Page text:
The residents of Pima need to know he did not commit any criminal acts and no money was taken from the town, he said.

“There’s a gamut of rumors out there and none of those rumors are true. Those rumors are very broad and some of them are absolutely crazy,” Lewis said. “What I can say and what I’ve fully admitted to to our council all along is that I am missing many receipts for debit and credit card purchases and worse than that, I didn’t document what those occurrences were for well enough.”

Purchases were made and receipts were not turned in at times and in some instances he failed to properly reflect what the receipts were for, he said.

He cited lunch dates with business owners he was trying to lure to Pima and gasoline purchases as examples.

Fletcher called the mistakes “innocent oversights” last week.

“I would go a step further and say it was laziness,” Lewis said.

The same mistakes won’t be made ever again, he vowed.

“I have studied up on the proper ways to document, the proper things that are needed. I’ve actually taken it a step further and I attach memos to all of them now,” Lewis said.

Lewis also admitted to being distracted at times. In recent months, he’s been working as the town’s building inspector and in the past he was also heavily involved in sewer work for the town. Other people have since been trained for those jobs, he said.

Lewis wanted to send a message to the residents of Pima.

“This was absolutely a mistake that was caused by me. This was nothing that was brought on by anyone else. Had I documented my stuff right, had I watched my spending and taken care of the policies better, we wouldn’t be here,” Lewis said. “What I can do forward is...we are an open book here in Pima. We turn in a financial statement to the council every month and if people from the public want to come in and see what that financial statement is for that month, they’re more than welcome to. They can come to the meeting and ask to see the financial statement, too.”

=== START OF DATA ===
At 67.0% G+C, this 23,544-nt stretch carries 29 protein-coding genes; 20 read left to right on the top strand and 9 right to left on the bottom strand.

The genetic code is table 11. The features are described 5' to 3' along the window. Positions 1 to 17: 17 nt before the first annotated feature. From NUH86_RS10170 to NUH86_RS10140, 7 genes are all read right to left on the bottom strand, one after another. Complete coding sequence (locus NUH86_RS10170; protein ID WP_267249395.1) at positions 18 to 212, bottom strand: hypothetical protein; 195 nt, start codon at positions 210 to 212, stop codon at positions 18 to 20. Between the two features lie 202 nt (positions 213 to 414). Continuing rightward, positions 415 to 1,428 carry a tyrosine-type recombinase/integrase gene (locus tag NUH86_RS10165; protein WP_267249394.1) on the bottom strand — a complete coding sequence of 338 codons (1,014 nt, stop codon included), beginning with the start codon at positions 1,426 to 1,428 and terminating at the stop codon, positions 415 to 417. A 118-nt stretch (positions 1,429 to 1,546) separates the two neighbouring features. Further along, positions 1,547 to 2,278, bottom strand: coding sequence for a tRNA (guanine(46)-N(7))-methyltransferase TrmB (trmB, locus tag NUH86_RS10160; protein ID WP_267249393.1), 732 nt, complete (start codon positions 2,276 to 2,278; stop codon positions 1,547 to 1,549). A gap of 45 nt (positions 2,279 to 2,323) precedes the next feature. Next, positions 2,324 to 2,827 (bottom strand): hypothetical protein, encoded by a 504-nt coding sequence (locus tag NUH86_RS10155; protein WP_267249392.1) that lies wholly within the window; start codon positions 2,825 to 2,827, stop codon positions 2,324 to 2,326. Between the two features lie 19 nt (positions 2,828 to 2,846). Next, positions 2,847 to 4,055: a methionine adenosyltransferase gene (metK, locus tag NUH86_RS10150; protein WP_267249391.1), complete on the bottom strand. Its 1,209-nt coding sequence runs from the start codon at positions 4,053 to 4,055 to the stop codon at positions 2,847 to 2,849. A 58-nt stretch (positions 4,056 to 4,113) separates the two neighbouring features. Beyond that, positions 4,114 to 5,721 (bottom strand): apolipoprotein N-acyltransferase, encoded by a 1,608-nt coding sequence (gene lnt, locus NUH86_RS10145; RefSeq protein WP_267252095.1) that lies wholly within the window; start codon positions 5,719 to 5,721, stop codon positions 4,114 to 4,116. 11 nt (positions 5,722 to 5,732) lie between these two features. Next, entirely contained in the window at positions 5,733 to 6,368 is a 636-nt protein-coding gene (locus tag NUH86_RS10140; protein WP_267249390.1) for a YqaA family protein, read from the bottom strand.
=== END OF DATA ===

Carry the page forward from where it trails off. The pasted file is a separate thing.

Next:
In her motion, Barr said the council would be leaving any disciplinary measures up to the mayor.

Lewis said Tuesday night he expected to hear what Fletcher’s disciplinary decision will be after Fletcher confers with the rest of the council.

He also said Tuesday night that he fully accepted Luke Hoopes and Sherrill Teeters’ decision to vote against keeping him on as town manager.

“I have told everybody on that council that if I were in their shoes, I don’t know which direction I would go so I support them in their vote,” Lewis said. “One of the reasons we have a council form of government here in Arizona and in the United States is so we can have a 3-2 vote. We don’t have one decision-maker, we have a council and I appreciate them. I appreciate them listening and talking. I think the town will be better for having the discussions that we have had and for having the vote that we had.”

Lewis said he can’t wait for the formal audit to be released. It’s expected to be done next month.

“I’m hoping it’s completed in May. I want it out. I want it done and I want to move forward and I never want to talk about it again,” he said Tuesday night. “I want the Town of Pima to know I made mistakes, but that’s been fixed and we’re moving forward.”

Load comments